# Elementary Differential Equations and Boundary Value Problems - Boyce W.E.

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o 2 ^ (_1) m+1sinmnx

Sn = ~ L .

n m

m=1

2b. We have Rn = 11[x _ Sn(x)] 2dx, where Sn(x) is given in

0

part a. Using appropriate computer software we find

Ri = .1307, R2 = .0800, R5 = .0367, R10 = .0193, R15 = .0131

and R19 = .0104.

2c. As in part b, we find R20 = .0099, and thus n = 20 will insure a mean square error less than .01.

4a. Write S (x) as n^/T/enx2/2 and use L'Hopital's Rule:

nv x V x

lim ----- = lim ------ = 0 for x Ô 0. For x = 0,

_nx2/2 v2

e x enx2/2

2

Sn(0) = 0 and thus lim Sn(x) = 0 for all x in [0,1].

Rn > f 1[0_Sn(x)] 2dx = n2 f 1xe_nx2dx

00

n 2 1 n

= _ — e |0 = — (1_e ). Since e ^ 0 as n ^ ^, we

2 2

have that Rn ^ ^ as n ^ ^.

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5. Expanding the integrand we get

R = 11r(x)[f(x) - S (x) ]2dx

n Q n

n

= J 1r(x)f2(x)dx - 2^^c^ 1r(x)f(x)ôl (x)dx

i=1

nn

+ I Ir(x)ô,(x)ôj(x)dx, i=1 j=1

where the last term is obtained by calculating Sj4x). Using Eqs.(1) and (9) this becomes

nn

R = 1r(x)f2(x)dx-2l c.a. + I c

n Jo i i i

i=1 i=1 nn

= Jo1r(x)f2(x)dx - I ai + I (c, - a,)2, by completing i=1 i=1

the square. Since all terms involve a real quantity squared (and r(x) > 0) we may conclude R^ is minimized by

choosing ci = ai. This can also be shown by calculating

dR /dc. = 2(c.-a.) and setting equal to zero. n i i i

7b. From part a we have fQ(x) = 1 and thus f1(x) = c1 + c2x

must satisfy (f ,f ) = r(c +c x)dx = 0 and

Q 1 Q 1 2

(f ,f ) = 11(c +c x)2dx = 1. Evaluating the integrals

11 Jo 1 2

yields c1 + c2/2 = 0 and c^ + c1c2 + c^/3 = 1, which have

the solution c1 = V"3, c2 = -2\pb and thus

f1(x) = \[3 (1-2x).

7c. f (x) = c + cx + cx2 must satisfy (f ,f ) = 0,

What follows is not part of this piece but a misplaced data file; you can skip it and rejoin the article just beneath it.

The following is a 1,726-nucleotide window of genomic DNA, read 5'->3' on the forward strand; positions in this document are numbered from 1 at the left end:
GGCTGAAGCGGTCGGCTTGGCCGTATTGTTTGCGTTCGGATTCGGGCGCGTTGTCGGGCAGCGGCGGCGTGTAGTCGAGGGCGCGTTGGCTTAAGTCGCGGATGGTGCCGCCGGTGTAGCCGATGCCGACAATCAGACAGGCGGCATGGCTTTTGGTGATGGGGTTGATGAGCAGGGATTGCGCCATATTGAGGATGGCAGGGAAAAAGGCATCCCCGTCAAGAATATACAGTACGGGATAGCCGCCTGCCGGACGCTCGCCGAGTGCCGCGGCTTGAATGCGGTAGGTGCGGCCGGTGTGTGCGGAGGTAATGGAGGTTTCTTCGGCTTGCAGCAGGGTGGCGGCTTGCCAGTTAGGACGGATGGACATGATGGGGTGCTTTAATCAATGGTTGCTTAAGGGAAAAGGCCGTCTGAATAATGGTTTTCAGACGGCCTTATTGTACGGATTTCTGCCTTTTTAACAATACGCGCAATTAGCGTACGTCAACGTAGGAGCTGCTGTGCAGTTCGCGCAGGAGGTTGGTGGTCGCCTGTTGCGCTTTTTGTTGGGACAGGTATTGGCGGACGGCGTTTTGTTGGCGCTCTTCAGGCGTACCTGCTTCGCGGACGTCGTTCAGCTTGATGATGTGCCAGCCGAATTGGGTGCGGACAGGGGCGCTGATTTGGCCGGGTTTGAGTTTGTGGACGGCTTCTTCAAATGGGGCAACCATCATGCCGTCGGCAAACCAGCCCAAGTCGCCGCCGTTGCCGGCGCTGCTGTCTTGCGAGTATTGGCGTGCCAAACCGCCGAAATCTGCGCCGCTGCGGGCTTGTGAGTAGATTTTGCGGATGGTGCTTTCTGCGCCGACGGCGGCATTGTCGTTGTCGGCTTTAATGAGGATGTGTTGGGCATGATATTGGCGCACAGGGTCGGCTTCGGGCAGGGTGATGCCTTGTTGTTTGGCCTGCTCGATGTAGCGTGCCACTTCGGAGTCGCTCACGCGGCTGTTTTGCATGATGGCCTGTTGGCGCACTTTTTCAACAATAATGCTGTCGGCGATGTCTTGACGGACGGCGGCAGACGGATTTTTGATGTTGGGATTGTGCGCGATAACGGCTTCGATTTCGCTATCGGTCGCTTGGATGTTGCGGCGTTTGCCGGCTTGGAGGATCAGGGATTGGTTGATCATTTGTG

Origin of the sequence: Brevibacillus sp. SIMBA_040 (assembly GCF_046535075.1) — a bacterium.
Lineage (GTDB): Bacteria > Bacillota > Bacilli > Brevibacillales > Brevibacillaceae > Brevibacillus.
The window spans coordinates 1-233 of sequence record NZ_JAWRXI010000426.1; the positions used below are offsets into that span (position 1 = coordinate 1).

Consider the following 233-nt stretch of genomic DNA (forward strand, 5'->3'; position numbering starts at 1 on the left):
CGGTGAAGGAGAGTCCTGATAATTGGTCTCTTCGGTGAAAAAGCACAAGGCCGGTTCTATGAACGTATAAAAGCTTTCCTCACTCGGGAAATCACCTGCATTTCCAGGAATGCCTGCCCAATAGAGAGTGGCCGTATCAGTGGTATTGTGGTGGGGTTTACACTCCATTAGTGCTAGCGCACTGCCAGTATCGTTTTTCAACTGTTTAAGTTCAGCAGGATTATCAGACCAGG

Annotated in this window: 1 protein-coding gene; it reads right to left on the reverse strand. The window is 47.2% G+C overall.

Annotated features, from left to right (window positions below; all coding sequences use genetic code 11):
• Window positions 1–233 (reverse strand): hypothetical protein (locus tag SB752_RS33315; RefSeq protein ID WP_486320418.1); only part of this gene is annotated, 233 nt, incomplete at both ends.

2 1 2 3 0 2

(f1,f2) = 0 and (f2,f2) = 1.

7d. For a (x) = c + ñ x + ñ x2 we have (g„,g„) = 0 and

-'2 1 2 3 30' 32

(g1,g2) = 0, which yield the same ratio of coefficients as found in 7c. Thus g2(x) = cf2(x), where c may now be found from g2(1) = 1.

8. This problem follows the pattern of Problem 7 except now the limits on the orthogonality integral are from -1 to

1. That is (P.,P.) = 1 P. (x)P. (x)dx = 0, i Ô j. For

i j -1 i j

i = 0 we have P (x) = 1 and for i = 0 and j = 1 we

0

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9a.

9b.

9c.

9d.

9e.

10.

12.

Section 11.6

have(P ,P ) = J1 (c,+c_x)dx = (cx+cx2/2)

0 1 -1 1 2 1 2

= 2c1 = 0 and

1

thus P(1) = 1 yields P1(x) = x. The others follow in a similar fashion.

This part has essentially been worked in Problem 5 by

setting c = a .

³ i

Eq.(6) shows that R > 0 since r(x) > 0 and thus

n

n

J01r(x) f2(x)dx - ai > 0. The result follows. i = 1

Since f is square integrable, r(x)f2(x)dx = M < » and

0

therefore the monotone increasing sequence of partial

n

sums T = Ó a2 is bounded above. Thus limT exists,

n 4-³ i n^» n

i=1

which proves the convergence of the given sum.

This result follows from part a and part c.

»

By definition if aiô i(x) converges to f(x) in the

i=1

»

mean, then R ^ 0 as n ^ ». Hence ^r(x)f2(x)dx = y a2.

n J0 i

»

Conversely, if J1r(x)f2(x)dx = ai,

i=1

»

alôi(x) converges to f(x) in the mean.

1 , X a2

i = 1

a2, limR = 0 and

n^» n

i=1

i=1

Bessel's inequality implies that ai converges and thus

i=1

the nth term a ^ 0 as n ^ ».

If the series were the eigenfunction series for a square

»

integrable function, the series ai would have to

i=1

converge. But a0 = 1, a1 = 1/y 2 ,..., a. = 1/y n ,...,

» »

and Ó a. = Ó 1/n is the well-known harmonic series which

n=1 n=1

does not converge.

1

n

ODE ARCHITECT

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ODE ARCHITECT

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CODEE

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